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Sometimes we need to modify a place but here is no built-in function that meets our needs.

For instance, here are incf and decf for addition and subtraction:

CL-USER> (defvar *x* 5)
*X*
CL-USER> (incf *x* 3)
8
CL-USER> *x*
8
CL-USER> (decf *x* 10)
-2
CL-USER> *x*
-2

But how about multiplication and division? What if we wish to modify a place with arbitrary function, like this:

(xf (lambda (x) ...) *x*)

xf utility would be very useful, especially when we have to deal with deeply nested structures:

(my-accessor (aref (cdr *my-data*) n))
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2 Answers 2

up vote 6 down vote accepted

Defining new macros with define-modify-macro

One simple way to define new handy macros for our needs is define-modify-macro. This is a handy macro which can create other macros for us.

Syntax:

define-modify-macro name lambda-list function [documentation]

⇒ name

We should supply name of new macro, list of parameters (not including place there) and symbol of function that will be used for processing.

Example of use:

(define-modify-macro togglef () not
  "togglef modifies place, changing nil value to t and non-nil value to nil")

(define-modify-macro mulf (&rest args) *
  "mulf modifies place, assigning product to it")

(define-modify-macro divf (&rest args) /
  "divf modifies place, assigning result of division to it")

However, define-modify-macro cannot be used for arbitrary processing. Here we have to take a look at other possibilities.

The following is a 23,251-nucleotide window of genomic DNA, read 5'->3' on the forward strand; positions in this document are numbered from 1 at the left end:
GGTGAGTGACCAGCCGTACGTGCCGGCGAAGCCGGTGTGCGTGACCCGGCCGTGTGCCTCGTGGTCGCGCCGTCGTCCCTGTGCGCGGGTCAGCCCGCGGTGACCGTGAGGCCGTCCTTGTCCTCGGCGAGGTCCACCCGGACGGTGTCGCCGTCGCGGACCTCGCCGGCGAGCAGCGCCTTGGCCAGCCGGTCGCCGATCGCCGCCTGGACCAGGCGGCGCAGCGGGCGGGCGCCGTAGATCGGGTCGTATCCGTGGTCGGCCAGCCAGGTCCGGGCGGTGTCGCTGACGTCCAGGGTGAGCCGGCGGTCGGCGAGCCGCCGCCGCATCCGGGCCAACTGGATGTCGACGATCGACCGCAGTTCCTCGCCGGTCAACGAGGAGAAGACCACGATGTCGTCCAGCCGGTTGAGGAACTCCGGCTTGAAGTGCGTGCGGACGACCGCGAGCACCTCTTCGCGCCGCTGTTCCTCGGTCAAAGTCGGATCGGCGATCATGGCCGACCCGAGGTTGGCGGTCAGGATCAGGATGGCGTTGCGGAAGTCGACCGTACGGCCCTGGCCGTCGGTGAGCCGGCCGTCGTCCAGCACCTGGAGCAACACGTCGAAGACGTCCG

Function get-setf-expansion

Function get-setf-expansion does not create any macros, but provides information which we can use to write our own.

Syntax:

get-setf-expansion place &optional environment

⇒ vars, vals, store-vars, writer-form, reader-form

As you can see, it returns a bunch of values, so it may be confusing at first sight. Let's try it on example:

CL-USER> (defvar *array* #(1 2 3 4 5))
*ARRAY*
CL-USER> (get-setf-expansion '(aref *array* 1))
; get-setf-expansion is a function, so we have to quote its argument
(#:G6029 #:G6030)        ; list of variables needed to modify place
(*ARRAY* 1)              ; values for these variables
(#:G6031)                ; variable to store result of calculation
(SYSTEM::STORE #:G6029   ; writer-form: we should run it to modify place
               #:G6030   ; ^
               #:G6031)  ; ^  
(AREF #:G6029 #:G6030)   ; reader-form: hm.. looks like our expression

Writing xf macro

It seems like now we've got all information to write our xf macro:

(defmacro xf (fn place &rest args &environment env)
  (multiple-value-bind (vars forms var set access)
      (get-setf-expansion place env)
    (let ((g (gensym)))
      `(let* ((,g ,fn)   ; assign supplied function to generated symbol
              ,@(mapcar #'list vars forms) ; generate pairs (variable value)
              (,(car var) (funcall ,g ,access ,@args))) ; call supplied function
              ; and save the result, we use reader-form here to get intial value
         ,set)))) ; just put writer-from here as provided

Note, that xf macro takes evironment variable and pass it to get-setf-expansion. This variable is needed to ensure that any lexical bindings or definitions established in the compilation environment are taken into account.

Let's try it:

CL-USER> (defvar *var* '(("foo" . "bar") ("baz" . "qux")))
*VAR*
CL-USER> (xf #'reverse (cdr (second *var*)))
"xuq"
CL-USER> *var*
(("foo" . "bar") ("baz" . "xuq"))

Expansion:

(LET* ((#:G6033 #'REVERSE)
       (#:TEMP-6032 (SECOND *VAR*))
       (#:NEW-6031 (FUNCALL #:G6033
                            (CDR #:TEMP-6032))))
  (SYSTEM::%RPLACD #:TEMP-6032 #:NEW-6031))

I hope this information is useful.

This answer is based on Paul Graham's On Lisp, section 12.4 More Complex Utilities.

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2